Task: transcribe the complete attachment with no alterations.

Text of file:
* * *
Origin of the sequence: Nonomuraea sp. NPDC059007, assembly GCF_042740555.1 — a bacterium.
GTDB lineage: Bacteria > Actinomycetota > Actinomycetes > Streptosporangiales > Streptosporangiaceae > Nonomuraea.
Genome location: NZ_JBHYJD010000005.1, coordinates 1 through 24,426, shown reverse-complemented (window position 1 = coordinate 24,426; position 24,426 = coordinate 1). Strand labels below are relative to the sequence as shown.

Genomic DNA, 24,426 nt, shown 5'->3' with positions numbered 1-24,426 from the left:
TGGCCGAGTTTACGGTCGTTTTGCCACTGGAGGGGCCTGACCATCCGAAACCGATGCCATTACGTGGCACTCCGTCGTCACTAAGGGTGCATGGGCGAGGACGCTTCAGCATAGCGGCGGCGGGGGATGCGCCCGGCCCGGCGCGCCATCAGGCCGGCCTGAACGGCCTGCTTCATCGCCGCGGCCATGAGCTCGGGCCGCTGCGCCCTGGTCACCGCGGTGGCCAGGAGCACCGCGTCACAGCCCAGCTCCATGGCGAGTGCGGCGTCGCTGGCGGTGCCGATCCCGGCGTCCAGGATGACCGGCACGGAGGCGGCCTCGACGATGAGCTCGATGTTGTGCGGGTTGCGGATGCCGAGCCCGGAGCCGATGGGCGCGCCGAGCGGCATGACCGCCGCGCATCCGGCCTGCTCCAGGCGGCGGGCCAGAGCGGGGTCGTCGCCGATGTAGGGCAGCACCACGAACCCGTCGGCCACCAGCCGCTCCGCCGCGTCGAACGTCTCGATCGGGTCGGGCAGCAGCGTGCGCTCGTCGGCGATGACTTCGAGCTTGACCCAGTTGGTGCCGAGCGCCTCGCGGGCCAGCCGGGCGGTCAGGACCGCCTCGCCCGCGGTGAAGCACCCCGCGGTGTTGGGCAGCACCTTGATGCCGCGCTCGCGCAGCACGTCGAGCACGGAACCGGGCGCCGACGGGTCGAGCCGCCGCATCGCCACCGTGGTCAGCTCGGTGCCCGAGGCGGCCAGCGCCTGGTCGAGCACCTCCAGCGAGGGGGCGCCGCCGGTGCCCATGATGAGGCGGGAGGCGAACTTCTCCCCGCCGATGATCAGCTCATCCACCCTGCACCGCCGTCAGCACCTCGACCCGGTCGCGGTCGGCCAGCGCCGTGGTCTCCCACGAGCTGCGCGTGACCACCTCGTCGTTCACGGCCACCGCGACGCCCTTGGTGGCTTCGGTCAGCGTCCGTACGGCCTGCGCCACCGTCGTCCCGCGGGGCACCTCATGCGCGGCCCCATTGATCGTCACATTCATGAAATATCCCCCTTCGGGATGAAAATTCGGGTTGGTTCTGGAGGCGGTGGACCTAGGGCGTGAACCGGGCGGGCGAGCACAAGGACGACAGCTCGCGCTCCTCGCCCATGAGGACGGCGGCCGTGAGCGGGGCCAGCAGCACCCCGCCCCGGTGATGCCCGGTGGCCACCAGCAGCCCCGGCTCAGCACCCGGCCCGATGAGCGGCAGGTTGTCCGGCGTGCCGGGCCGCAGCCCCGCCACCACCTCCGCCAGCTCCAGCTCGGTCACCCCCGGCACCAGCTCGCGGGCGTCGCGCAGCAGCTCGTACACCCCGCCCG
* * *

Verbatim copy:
Origin of the sequence: Nonomuraea sp. NPDC059007, assembly GCF_042740555.1 — a bacterium.
GTDB lineage: Bacteria > Actinomycetota > Actinomycetes > Streptosporangiales > Streptosporangiaceae > Nonomuraea.
Genome location: NZ_JBHYJD010000005.1, coordinates 1 through 24,426, shown reverse-complemented (window position 1 = coordinate 24,426; position 24,426 = coordinate 1). Strand labels below are relative to the sequence as shown.

Genomic DNA, 24,426 nt, shown 5'->3' with positions numbered 1-24,426 from the left:
TGGCCGAGTTTACGGTCGTTTTGCCACTGGAGGGGCCTGACCATCCGAAACCGATGCCATTACGTGGCACTCCGTCGTCACTAAGGGTGCATGGGCGAGGACGCTTCAGCATAGCGGCGGCGGGGGATGCGCCCGGCCCGGCGCGCCATCAGGCCGGCCTGAACGGCCTGCTTCATCGCCGCGGCCATGAGCTCGGGCCGCTGCGCCCTGGTCACCGCGGTGGCCAGGAGCACCGCGTCACAGCCCAGCTCCATGGCGAGTGCGGCGTCGCTGGCGGTGCCGATCCCGGCGTCCAGGATGACCGGCACGGAGGCGGCCTCGACGATGAGCTCGATGTTGTGCGGGTTGCGGATGCCGAGCCCGGAGCCGATGGGCGCGCCGAGCGGCATGACCGCCGCGCATCCGGCCTGCTCCAGGCGGCGGGCCAGAGCGGGGTCGTCGCCGATGTAGGGCAGCACCACGAACCCGTCGGCCACCAGCCGCTCCGCCGCGTCGAACGTCTCGATCGGGTCGGGCAGCAGCGTGCGCTCGTCGGCGATGACTTCGAGCTTGACCCAGTTGGTGCCGAGCGCCTCGCGGGCCAGCCGGGCGGTCAGGACCGCCTCGCCCGCGGTGAAGCACCCCGCGGTGTTGGGCAGCACCTTGATGCCGCGCTCGCGCAGCACGTCGAGCACGGAACCGGGCGCCGACGGGTCGAGCCGCCGCATCGCCACCGTGGTCAGCTCGGTGCCCGAGGCGGCCAGCGCCTGGTCGAGCACCTCCAGCGAGGGGGCGCCGCCGGTGCCCATGATGAGGCGGGAGGCGAACTTCTCCCCGCCGATGATCAGCTCATCCACCCTGCACCGCCGTCAGCACCTCGACCCGGTCGCGGTCGGCCAGCGCCGTGGTCTCCCACGAGCTGCGCGTGACCACCTCGTCGTTCACGGCCACCGCGACGCCCTTGGTGGCTTCGGTCAGCGTCCGTACGGCCTGCGCCACCGTCGTCCCGCGGGGCACCTCATGCGCGGCCCCATTGATCGTCACATTCATGAAATATCCCCCTTCGGGATGAAAATTCGGGTTGGTTCTGGAGGCGGTGGACCTAGGGCGTGAACCGGGCGGGCGAGCACAAGGACGACAGCTCGCGCTCCTCGCCCATGAGGACGGCGGCCGTGAGCGGGGCCAGCAGCACCCCGCCCCGGTGATGCCCGGTGGCCACCAGCAGCCCCGGCTCAGCACCCGGCCCGATGAGCGGCAGGTTGTCCGGCGTGCCGGGCCGCAGCCCCGCCACCACCTCCGCCAGCTCCAGCTCGGTCACCCCCGGCACCAGCTCGCGGGCGTCGCGCAGCAGCTCGTACACCCCGCCCG